The Truth About Knife & Multi-Tool Oil

A pocket knife or multi-tool does not do much good if it is not fully functional when you need it. You want it to be easy to open, but not so easy that it just kind of flops around. Also, you want it sharpened so that it can easily cut through ropes and many other tough materials. The first step in all of this is understanding what tools you need to work with when it comes to caring for your pocket knife. Do you really need oils and stones to keep your knife in working order? Here is the truth about knife oil and all of those other “necessities”.

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What is Knife Oil?

Knife oil is designed to lubricate a pocket knife or a multi-tool in its joints so that you can open it easily. However, it serves other purposes as well.

When you open and close your pocket knife, you can cause even the toughest steel to break down. Your knife will become worn and perhaps even harder to open. In the joints, you may also notice that it becomes rusty if not properly cared for, especially if you live in an area that is prone to dampness or you use it near water. Knife oils prevent rust and damage to the blade by keeping the pocket knife joints functioning more smoothly and your pocket knives last even longer.

This type of oil can also work well on 440HC Stainless Steel blades, which, according to some are very difficult to care for.

Is Knife Oil Different from Sharpening Oil?

When sharpening a pocket knife or other knives, you also need to add a lubricant. If you try to sharpen with a dry sharpening stone, you could potentially cause too much friction. Friction causes heat and heat can damage the steel. Too much heat may even cause the blade to bend slightly so that it is no longer a straight edge. In fact, when you look up how to sharpen a pocket knife, you will see that avoiding any type of lube is bad for blades.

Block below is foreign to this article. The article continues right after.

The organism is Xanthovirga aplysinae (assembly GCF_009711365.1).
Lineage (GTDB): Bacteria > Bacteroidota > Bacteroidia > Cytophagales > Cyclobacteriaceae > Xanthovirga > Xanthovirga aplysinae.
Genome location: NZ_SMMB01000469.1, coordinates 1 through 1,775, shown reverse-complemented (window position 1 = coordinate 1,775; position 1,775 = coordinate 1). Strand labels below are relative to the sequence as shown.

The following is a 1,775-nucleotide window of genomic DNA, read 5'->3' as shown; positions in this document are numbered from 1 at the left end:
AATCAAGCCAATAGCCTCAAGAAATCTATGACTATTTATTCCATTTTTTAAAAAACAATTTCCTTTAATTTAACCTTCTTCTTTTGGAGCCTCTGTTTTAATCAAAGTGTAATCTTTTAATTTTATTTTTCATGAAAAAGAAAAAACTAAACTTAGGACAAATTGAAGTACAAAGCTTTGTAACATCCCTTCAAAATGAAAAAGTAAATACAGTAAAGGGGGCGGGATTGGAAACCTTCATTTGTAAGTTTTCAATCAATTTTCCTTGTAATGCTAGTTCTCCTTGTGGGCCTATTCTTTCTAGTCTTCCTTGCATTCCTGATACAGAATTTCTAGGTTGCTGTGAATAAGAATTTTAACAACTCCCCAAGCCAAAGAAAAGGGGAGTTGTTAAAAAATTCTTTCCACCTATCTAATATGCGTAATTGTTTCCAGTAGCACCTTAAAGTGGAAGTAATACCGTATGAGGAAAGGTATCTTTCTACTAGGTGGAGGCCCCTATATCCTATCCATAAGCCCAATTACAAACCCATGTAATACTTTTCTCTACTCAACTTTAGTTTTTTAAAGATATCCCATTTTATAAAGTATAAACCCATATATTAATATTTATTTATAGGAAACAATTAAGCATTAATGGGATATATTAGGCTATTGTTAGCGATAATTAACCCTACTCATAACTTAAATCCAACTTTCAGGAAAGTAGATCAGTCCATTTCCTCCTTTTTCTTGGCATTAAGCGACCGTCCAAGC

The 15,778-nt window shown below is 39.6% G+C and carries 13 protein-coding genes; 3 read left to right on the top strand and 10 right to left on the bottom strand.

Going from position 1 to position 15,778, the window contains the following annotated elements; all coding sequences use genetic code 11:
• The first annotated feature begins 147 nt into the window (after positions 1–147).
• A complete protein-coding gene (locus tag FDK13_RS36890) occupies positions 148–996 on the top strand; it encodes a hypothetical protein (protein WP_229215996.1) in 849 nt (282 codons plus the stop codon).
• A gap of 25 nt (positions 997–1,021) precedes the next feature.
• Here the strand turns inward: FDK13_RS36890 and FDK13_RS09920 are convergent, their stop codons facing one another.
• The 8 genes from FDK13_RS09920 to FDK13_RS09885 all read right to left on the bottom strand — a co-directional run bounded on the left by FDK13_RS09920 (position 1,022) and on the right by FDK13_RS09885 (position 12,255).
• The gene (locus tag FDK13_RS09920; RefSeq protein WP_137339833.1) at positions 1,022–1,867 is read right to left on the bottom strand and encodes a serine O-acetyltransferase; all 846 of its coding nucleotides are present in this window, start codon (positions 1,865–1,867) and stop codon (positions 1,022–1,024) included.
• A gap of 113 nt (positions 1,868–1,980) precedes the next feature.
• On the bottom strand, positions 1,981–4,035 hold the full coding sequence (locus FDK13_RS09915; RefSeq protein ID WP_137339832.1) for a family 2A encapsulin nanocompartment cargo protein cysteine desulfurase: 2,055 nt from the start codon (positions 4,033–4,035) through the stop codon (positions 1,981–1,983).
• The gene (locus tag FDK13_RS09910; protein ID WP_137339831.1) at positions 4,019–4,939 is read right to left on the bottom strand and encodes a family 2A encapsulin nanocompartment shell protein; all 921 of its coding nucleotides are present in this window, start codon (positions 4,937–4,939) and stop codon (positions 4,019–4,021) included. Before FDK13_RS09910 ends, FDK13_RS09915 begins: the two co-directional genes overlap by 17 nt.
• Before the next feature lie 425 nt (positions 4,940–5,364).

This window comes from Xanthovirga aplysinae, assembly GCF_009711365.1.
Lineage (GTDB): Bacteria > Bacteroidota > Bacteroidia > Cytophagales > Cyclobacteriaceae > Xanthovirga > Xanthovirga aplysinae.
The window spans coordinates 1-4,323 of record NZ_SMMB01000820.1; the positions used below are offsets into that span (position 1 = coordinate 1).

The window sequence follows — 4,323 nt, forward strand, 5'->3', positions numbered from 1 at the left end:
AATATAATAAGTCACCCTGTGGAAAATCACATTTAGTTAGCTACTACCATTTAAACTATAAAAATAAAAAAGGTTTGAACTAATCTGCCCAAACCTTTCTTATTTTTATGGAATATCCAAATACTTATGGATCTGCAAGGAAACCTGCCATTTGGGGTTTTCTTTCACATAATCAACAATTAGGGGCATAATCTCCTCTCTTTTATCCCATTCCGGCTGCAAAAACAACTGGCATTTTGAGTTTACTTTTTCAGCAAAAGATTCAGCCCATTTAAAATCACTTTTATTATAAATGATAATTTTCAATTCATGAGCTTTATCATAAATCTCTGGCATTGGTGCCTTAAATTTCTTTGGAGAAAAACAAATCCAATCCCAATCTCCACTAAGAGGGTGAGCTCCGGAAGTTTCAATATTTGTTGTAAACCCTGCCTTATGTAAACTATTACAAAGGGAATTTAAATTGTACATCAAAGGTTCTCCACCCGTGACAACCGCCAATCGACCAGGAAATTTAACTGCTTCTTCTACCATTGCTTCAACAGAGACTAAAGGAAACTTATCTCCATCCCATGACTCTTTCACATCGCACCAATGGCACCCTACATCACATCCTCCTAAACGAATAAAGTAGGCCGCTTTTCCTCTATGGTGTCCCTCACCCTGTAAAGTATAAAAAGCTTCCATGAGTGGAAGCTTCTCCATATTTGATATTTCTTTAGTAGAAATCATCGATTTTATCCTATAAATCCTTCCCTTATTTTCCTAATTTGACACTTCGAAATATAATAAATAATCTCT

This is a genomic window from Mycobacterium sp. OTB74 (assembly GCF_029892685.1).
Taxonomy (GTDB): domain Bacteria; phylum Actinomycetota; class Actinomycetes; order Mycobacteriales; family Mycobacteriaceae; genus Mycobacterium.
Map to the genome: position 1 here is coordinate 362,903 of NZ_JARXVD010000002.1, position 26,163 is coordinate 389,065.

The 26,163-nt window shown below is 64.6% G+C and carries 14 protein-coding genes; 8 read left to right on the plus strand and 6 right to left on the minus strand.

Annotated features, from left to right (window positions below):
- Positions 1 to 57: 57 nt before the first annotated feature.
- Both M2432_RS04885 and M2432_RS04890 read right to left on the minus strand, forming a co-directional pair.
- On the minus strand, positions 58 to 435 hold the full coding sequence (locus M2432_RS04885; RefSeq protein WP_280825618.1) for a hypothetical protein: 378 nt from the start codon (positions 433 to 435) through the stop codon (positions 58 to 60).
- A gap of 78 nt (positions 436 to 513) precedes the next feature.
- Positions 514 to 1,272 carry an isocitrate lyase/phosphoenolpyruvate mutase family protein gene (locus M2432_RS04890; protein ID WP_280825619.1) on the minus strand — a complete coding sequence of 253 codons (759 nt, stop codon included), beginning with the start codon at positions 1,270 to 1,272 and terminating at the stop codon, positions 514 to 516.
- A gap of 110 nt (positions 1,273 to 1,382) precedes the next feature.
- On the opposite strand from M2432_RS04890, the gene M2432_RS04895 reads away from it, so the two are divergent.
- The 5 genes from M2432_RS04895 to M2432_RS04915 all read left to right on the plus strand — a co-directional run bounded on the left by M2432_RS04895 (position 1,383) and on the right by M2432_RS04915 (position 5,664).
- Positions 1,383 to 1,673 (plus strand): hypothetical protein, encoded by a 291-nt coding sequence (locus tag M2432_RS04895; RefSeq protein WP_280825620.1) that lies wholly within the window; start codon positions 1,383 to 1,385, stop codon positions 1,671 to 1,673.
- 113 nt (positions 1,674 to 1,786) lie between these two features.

Some people try to avoid buying several different types of knife oil, thinking that sharpening oils and knife oils are the same. This could be a big mistake unless you buy oil that is designed for that. The oil that you need for lubrication on pocket knife joints is going to be thicker than the oil used for sharpening. Some say that for sharpening, all you really need is water.

If you are trying to figure out how to sharpen a serrated knife, the oils are still necessary, especially because you will need to sharpen each individual serration. Using a special tool is a requirement and so are the oils if you want to keep it sharp.

To understand the differences between oils, you should see what is available. Here are a few products that you may want to consider.

Hoppe’s No. 9

This precision tipped bottle has high viscosity oil to provide ultimate protection for your guns, fishing reels, and pocket knives. It will never harden or gum up the inner workings and it lasts for an extremely long time, even if you use your tools in bad weather or wet environments. The tip is also much longer than normal bottles, which allows you to reach all of those hard to reach areas.Hoppes No 9 Knife Oil

Lansky Nathan’s Natural Honing Oil

Honing oil is the best oil for lubricating sharpening stones. It is a petroleum product and you should keep it away from children. It is usable on all types of stones and promises to keep all of your blades very sharp. It works on both the fine grade and the rougher sides of a stone to ensure the blade glides over it, causing zero damage. Read More About Honing Oil Here⇒Lansky Knife Oil